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Old August 31st, 2007, 06:51 PM   #106
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Quote:
Originally Posted by Mats Frendahl View Post
Josh, do you mean that the setup is stable enough to handle the extra momentum caused by moving the control out to the handle? I'd say the opposite - basic rule of physics.
Yes. I have the zr-2000 mounted on the handle of a LS-38 (about 3/4 of the way between the grip and the bend) and have no problems with it. The zr-2000 is cheap plastic and weighs nothing.
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Old August 31st, 2007, 06:59 PM   #107
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Quote:
Originally Posted by Shiv Kumar View Post
I guess I could manually focus from one point to the desired point (with some practice) using the controller. That little thumbwheel switch for focus doesn't look too encouraging thou.
Shiv,
The focus wheel on the zr-2000 is really only good for fine tuning not for large focus moves. Have you looked at a follow focus attachment with a whip that may do more of what your looking to do along the focus lines? The remote would be used to start/stop and zoom. You should be able to be very smooth with this.
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Old August 31st, 2007, 07:11 PM   #108
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Hi Shiv...........

If you've got the stamina for it, and really want a sub $1000 tripod which will not move even under extreme provocation, then I can heartily recommend the Manfrotto 528XB sticks. They are, quite literaly, built like a brick out house and could just about do double duty as truck axle stands.

The down side is they weigh in @ 7.4 kilos (16.28 lbs) without a head attached and don't go all that low (by a serious margin).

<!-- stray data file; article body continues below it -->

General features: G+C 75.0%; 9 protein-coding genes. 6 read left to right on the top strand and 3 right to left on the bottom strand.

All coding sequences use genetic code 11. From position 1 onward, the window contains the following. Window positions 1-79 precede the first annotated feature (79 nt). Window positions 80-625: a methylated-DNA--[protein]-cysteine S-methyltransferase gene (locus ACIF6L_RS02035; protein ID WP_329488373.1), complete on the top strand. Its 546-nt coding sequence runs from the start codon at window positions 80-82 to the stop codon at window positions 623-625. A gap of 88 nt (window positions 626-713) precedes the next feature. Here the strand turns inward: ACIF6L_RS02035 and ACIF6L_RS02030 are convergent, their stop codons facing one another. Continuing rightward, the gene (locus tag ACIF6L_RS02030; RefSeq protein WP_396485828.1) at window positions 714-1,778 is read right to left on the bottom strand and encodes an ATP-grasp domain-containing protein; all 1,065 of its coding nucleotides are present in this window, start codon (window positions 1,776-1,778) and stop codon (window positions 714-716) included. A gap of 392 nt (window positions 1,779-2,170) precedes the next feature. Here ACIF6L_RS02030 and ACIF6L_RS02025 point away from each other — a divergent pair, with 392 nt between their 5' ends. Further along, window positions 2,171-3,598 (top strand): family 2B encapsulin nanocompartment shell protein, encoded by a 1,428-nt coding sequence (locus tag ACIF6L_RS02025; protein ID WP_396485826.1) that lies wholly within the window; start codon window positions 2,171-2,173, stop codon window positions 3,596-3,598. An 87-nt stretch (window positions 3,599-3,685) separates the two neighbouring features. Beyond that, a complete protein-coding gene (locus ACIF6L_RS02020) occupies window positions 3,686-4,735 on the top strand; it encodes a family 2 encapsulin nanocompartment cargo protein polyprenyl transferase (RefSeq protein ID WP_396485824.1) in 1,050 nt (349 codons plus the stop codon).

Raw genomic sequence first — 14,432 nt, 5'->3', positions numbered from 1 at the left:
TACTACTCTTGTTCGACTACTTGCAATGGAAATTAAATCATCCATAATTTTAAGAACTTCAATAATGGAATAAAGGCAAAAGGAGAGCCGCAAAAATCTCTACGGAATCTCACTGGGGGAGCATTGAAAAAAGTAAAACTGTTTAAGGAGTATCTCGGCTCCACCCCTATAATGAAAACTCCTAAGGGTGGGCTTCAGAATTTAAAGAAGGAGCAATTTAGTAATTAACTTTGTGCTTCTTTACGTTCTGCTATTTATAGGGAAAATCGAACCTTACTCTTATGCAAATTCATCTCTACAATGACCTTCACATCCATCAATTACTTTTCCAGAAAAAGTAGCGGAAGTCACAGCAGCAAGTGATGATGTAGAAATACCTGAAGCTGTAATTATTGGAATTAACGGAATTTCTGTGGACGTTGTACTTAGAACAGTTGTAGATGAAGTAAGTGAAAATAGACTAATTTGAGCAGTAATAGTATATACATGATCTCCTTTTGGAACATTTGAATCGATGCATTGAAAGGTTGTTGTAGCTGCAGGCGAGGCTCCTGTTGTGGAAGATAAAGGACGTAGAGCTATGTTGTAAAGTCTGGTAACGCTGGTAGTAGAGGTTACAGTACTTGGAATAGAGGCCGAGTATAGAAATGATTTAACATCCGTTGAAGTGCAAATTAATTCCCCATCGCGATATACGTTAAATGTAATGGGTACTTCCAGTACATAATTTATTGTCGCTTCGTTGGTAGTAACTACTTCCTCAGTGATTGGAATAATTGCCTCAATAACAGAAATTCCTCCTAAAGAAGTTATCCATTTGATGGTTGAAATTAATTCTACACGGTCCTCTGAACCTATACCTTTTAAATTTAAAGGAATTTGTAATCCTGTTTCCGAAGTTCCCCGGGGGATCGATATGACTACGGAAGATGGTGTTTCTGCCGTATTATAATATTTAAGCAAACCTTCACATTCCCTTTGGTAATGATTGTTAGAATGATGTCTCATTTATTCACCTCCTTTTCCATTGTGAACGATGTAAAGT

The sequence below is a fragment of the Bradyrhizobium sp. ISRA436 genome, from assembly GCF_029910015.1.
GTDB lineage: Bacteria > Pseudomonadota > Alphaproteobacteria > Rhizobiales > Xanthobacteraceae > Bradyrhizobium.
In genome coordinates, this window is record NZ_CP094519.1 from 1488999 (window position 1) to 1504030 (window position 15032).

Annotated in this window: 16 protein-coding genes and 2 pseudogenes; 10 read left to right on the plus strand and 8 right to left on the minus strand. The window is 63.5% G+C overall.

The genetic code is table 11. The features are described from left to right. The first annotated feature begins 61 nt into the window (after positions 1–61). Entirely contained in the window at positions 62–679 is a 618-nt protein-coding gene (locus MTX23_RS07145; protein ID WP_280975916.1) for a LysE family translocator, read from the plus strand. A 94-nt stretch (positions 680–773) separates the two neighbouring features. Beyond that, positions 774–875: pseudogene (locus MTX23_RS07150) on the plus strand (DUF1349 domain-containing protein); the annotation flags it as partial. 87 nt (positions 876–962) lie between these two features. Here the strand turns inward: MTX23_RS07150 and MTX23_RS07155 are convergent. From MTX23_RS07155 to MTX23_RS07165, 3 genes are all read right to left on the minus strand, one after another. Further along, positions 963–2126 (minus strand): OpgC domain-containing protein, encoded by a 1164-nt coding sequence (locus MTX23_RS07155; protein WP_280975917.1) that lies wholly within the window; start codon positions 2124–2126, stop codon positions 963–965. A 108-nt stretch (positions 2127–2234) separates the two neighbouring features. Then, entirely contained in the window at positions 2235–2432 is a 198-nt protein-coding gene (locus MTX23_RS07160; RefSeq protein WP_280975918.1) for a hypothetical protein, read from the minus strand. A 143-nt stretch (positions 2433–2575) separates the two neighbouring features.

They're targeted specifically at people who use jibs/cranes etc. Outside the US they're rated to 50 kilos (110 lbs) capacity, in the US to 30 kilos (66 lbs) but I think these ratings are seriously conservative.

With a decent head on top (Vinten Vision 3 for a Canon A1) they're the closest thing to having your camera bolted to a concrete block you're going to find under $1000.

You will, however, wish you'd spent more time in the gym after a bit of use.


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Old August 31st, 2007, 08:04 PM   #109
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Chris, Josh,

Thank you both for your advise. As you might have guessed, I'm totally new to all of this :).

Here is my observation (with my $100 tripod):

It's not the legs that move, but the "head" (this tripod does not have a head that is seperate from the legs as far as I can tell). That slight "play" in the mechanism at the head causes a pretty big shift/shake at the camera which at full zoom is very noticable.

So it looks like to me that I need a tripod/head combination that has no "play" whatsoever. What moves (and therefore causes a shak) in other more expensive tripods then?
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Old August 31st, 2007, 08:38 PM   #110
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Shiv,
Bottom line, you'll see a big difference in stability in a better tripod. Chris' suggestion will be very stable. To a point, the more you spend on a tripod the more stable and better the movements will be. On the other end you can look at what is the minimum you have to spend to get decent stability and smooth movement. Without starting and argument on here about which tripod is best, most video tripods with fluid heads in the $600 - $2500 range will work and be much better than what you're currently using.
--JL
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Old August 31st, 2007, 09:05 PM   #111
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Hi Shiv...

The old adage "you get what you pay for" works for tripods/ heads just like anything else. As the prices go up, the build quality does likewise, the material count ditto, the weight, you name it. With that comes extra rigidity and less movement.

I'm very aware of the sort of support/ camera movement you're experienceing, it is the price of "cheap". That is not to say your particular setup wouldn't be suitable for a cheaper, lighter, less resolution camera, it's just no good for yours.

As for a replacement - ah! Well, the first place for you to start is your budget. What can you afford? Then there's a myriad of options at just about every price point.

The only thing you must have is a "half bowl receiver" on the top of the tripod and either a matching or smaller "half ball" head or a flat bottomed head and a half ball/ flat unit (for Manfrotto).